I have a German Shepherd named Sasha. I got her for my birthday early this fall, and she is about five months old now. At first, she was the greatest dog ever. She is very intuitive, attentive and easy to work with. She seems to know what I want before I do, and we were best of friends. Then, my husband was laid off and I began working full time from home. Unfortunately, poor Sasha has probably suffered the most with the lack of attention.
I have heard from people that specific breeds of dogs, such as Dobermans, Rottweilers and German Shepherds should not receive guard dog training. This seems backwards, as these three breeds are the very ideal picture of guard dogs. According to one naysayer, the mentality behind not training these dogs to be guard dogs is that it leads to aggression and trouble most families do not want to deal with, that a dog who is trained to guard will not allow any visitors and will threaten anyone who comes close to his family.
When the average person thinks of a police dog, they picture a German Shepherd. Unfortunately this is something that is about to change in Germany. German police have decided to replace the German Shepherd with the more aggressive Belgian shepherd. This breed is called the Malinois.
Bringing home a German shepherd is an exciting occasion. These adorable dogs adapt well, and can be a great addition to the family. However, there is more involved than just bring them home. Just like any other dog, taking care of a German shepherd is a long-term commitment. The dog will be a part of your family and will need to be trained to encourage proper behavior. Training your German shepherd is a must, as behavior can be a challenge to manage.
German Shepherd owners tend to be fiercely loyal to the breed, and many swear off any other breed for life. It is easy to see why, when you spend a little time with this highly intelligent breed. Renowned for their fearlessness, loyalty and very high intelligence, German Shepherds are difficult to forget once you have gotten to know one.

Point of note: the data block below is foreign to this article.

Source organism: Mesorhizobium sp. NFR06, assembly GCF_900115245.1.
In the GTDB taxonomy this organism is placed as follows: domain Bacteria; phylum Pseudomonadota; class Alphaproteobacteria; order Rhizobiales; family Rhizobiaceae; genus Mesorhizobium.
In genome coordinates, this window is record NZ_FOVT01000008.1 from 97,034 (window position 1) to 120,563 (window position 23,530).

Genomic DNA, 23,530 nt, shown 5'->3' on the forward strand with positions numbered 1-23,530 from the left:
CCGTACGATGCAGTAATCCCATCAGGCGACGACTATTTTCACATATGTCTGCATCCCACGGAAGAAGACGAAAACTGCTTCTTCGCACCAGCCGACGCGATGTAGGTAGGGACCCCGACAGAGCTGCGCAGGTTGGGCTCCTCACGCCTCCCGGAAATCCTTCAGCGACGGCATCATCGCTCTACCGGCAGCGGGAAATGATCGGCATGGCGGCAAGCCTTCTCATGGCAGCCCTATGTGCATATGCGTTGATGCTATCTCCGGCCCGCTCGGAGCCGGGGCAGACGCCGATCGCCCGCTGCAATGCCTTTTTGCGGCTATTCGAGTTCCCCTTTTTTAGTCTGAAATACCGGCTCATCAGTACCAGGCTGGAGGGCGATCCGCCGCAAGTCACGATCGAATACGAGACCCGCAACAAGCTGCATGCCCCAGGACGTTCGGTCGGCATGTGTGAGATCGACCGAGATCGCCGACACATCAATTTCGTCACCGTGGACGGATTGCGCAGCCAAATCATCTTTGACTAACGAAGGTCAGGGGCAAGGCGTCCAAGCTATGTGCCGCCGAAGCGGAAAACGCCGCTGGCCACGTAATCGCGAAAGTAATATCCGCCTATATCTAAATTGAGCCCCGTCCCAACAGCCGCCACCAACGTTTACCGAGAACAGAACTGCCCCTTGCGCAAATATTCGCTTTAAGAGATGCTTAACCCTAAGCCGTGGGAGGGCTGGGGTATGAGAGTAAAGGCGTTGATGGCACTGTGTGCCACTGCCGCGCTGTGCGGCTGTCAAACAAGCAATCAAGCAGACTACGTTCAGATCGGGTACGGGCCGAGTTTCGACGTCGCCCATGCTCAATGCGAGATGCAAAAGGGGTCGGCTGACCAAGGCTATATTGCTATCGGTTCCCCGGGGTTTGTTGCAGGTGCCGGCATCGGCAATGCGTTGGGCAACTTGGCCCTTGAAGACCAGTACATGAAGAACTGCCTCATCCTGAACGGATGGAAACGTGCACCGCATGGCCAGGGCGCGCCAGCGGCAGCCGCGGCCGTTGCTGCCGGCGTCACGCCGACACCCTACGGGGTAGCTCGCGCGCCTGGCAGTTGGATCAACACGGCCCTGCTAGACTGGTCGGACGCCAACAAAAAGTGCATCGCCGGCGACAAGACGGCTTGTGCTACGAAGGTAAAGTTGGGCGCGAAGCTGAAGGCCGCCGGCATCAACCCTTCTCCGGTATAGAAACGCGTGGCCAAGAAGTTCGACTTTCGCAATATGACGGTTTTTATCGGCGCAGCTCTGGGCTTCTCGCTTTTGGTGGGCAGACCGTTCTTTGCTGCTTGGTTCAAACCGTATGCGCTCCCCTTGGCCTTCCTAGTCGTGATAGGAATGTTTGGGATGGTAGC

Most people think of the standard tan and black colors when they think of German Shepherd dogs. While those are the most common colors, German Shepherds come in several other colors and patterns as well.
The standard colors of tan and black come in several pattern variations. The typical German Shepherd dog is tan with a black saddle and mask. This saddle can extend further across the back and is then considered a blanket, or a large blanket if it extends further down toward the belly.
German shepherds, often used as working dogs in the past, are faithful, courageous, and intelligent dogs. Although they have a slight resemblance to the wolf, they are far from being related to them. Their intelligence have come in handy, making them the most popular dogs for accomplishing certain tasks. They are generally chosen for careers such as search-and-rescue, police jobs as well as guide dogs.
I was always afraid of dogs sniffing me since I was a kid. I always thought that somewhere during the sniffing I would be bitten. Well, sniffing may not be a bad thing after all. Over the years, many researches have been done to find out if certain dogs, such as the German shepherd could detect certain types of cancer. In 1989, researchers first found out that dogs may have the ability to sniff out cancers. Other researches were done, and it was concluded that dogs can sniff cancers such as cancer of the skin, breast, bowel and the bladder. A study was conducted using 2 German shepherds, a Labrador, and an Australian shepherd. It was determined that they could use their sniffing skills to determine if a person has cancer.
I love my dogs, but sometimes they drive me crazy. Sasha, my German Shepherd puppy, has made it impossible for my chickens to roam in the yard like they used to do. Our other dog, a Rottweiler cross, is totally chill with the chickens and is more interested with their output than bothering to eat them.
Earlier this year, we brought home a German Shepherd/Blue Heeler mix who immediately found a new home after getting a chicken and a rabbit in her first week. She was only six weeks old! So to replace her, we brought home Sasha. She is a beautiful, purebred German Shepherd who at least waited to worm her way into my heart before mercilessly slaughtering – and devouring – three innocent hens in my yard.